Movie Review: Milk
By Michael Phillips, Chicago Tribune Movie Critic
The story of Harvey Milk is a tragedy, but not since Jeff Spicoli in "Fast Times at Ridgemont High" has Sean Penn played such a serenely happy individual.
It does an actor good to play a joyous character. In "Milk," Penn is superb as the martyred San Francisco city supervisor, America's first widely acknowledged openly gay elected official. He was killed by Milk's former colleague, Dan White, minutes after White's fatal shooting of Mayor George Moscone in 1978. The key to Penn's performance is its utter refusal to play the ending rather than the process - personal, political, human - that put Milk in a position of martyrdom.
Penn makes each new exchange and encounter something to behold, a lesson in giddy, knowing interpersonal relations. His easy grin is infectious. "Milk" reminds us that politics is a matter of time, luck and the right force of nature.
A conventionally structured but very satisfying biography, director Gus Van Sant's film confines its narrative to the years 1970 through 1978. An ex-Navy and ex-Wall Street man, Milk tried San Francisco with a boyfriend in 1968, returning to New York in 1970. Two years later he again went west, this time with lover Scott Smith, played by a genial, charismatic James Franco. Photographed by Harris Savides, who cast a more sinister light on a very different San Francisco story, "Zodiac," "Milk" shrewdly keeps the melodrama out of the drama. Josh Brolin mines Dan White's rage and political impotence for all they're worth, but subtly. Like Penn, Brolin plays each scene as a slice of a man's life rather than a signpost en route to bloodshed.
We know from the start what is going to happen. Screenwriter Dustin Lance Black begins with Penn, alone in his apartment at night, tape-recording a last will and testament months before his death, acknowledging that as a newly elected member of the San Francisco board of supervisors he "could be assassinated at any moment, any time." The same words are heard, for real, in the Oscar-winning 1984 documentary "The Times of Harvey Milk." Penn clearly has studied his subject, but he makes him his own.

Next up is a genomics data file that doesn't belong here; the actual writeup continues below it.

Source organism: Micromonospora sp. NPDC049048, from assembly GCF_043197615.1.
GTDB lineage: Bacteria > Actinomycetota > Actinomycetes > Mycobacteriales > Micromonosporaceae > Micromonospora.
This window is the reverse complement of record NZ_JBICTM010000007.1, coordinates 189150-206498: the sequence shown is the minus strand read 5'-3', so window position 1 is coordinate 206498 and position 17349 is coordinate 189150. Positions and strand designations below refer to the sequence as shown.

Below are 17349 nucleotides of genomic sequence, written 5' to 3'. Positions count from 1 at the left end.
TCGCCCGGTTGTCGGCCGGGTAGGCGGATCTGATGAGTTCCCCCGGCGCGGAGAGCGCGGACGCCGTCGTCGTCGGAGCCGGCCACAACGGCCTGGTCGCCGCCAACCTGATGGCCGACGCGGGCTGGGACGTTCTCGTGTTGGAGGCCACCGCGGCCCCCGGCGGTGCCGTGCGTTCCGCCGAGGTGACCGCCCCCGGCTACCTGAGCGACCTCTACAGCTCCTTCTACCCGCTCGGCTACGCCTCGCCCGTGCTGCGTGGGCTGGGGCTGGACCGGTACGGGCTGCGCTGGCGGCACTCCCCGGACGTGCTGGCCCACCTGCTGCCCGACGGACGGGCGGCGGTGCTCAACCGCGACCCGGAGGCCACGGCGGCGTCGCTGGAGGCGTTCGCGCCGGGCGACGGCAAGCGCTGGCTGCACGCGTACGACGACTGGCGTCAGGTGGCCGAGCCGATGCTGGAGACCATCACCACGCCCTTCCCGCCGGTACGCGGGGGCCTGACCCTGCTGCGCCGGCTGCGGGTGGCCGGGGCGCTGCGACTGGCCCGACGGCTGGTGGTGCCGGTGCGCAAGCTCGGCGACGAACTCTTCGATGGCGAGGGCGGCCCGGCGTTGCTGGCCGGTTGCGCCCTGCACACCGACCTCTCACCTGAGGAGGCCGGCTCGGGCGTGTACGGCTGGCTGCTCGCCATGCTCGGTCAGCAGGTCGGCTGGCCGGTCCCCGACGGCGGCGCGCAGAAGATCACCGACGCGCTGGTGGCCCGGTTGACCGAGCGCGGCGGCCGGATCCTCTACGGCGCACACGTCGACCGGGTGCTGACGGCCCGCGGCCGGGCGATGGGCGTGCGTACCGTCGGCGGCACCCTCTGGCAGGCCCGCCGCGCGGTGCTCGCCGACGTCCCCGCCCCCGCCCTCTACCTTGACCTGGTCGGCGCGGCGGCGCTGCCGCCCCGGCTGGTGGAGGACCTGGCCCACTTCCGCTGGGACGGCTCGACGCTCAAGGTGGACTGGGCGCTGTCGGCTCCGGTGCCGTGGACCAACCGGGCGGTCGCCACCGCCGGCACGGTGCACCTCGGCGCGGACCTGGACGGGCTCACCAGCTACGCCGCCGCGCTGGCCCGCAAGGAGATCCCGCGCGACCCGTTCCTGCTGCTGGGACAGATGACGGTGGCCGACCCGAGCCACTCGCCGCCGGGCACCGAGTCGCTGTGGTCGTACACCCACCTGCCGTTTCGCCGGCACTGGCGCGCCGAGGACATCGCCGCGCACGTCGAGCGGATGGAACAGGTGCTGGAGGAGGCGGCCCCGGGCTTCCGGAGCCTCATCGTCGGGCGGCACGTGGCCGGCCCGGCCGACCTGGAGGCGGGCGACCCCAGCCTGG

Emile Hirsch plays Cleve Jones, one of thousands of Castro district newcomers in the 1970s. He became Milk's friend and ally. Hirsch is first-rate. All the performances are. This is an actors' picture, and Van Sant shapes it as such, as he brings the Castro district to scruffy, "degenerate" (Milk's own playful label), teeming life.
In the past, the director's capital-R Respectable mainstream pictures - "Good Will Hunting," "Finding Forrester" - have avoided all the idiosyncrasies of subject and style found in Van Sant's most compelling independent work. "Milk" is far more interesting than those two, however. There's a deftness of tone in "Milk," unshowy but rich, that recalls Van Sant's bracing "Drugstore Cowboy" nearly a generation ago. To be sure, "Milk" sticks to a familiar template. The writing is more efficient than inspired; Danny Elfman's musical score is on the heavy, stringy side; and certain aspects of Milk's personality, especially the temper alluded to in the 1984 documentary, are papered over rather than explored. But on its own terms it's deeply satisfying.
The film has an obvious topical hook in California's Proposition 8, which bans same-sex marriage. "Milk," however, is not primarily topical, even though it reminds us all that the march of history is full of fear-based obstacles. Van Sant's only real agenda here is to pay tribute to an unlikely politician, and to remind us all that guiding lights are not to be taken for granted.
MPAA rating: R (for language, some sexual content and brief violence).
Running time: 2:08.
Starring: Sean Penn (Harvey Milk); James Franco (Scott Smith); Josh Brolin (Dan White); Emile Hirsch (Cleve Jones); Diego Luna (Jack Lira); Alison Pill (Anne Kronenberg); Victor Garber (George Moscone); Denis O'Hare (John Briggs).
Directed by Gus Van Sant; written by Dustin Lance Black; photographed by Harris Savides; edited by Elliot Graham; music by Danny Elfman; production design by Bill Groom; produced by Dan Jinks and Bruce Cohen. A Focus Features release.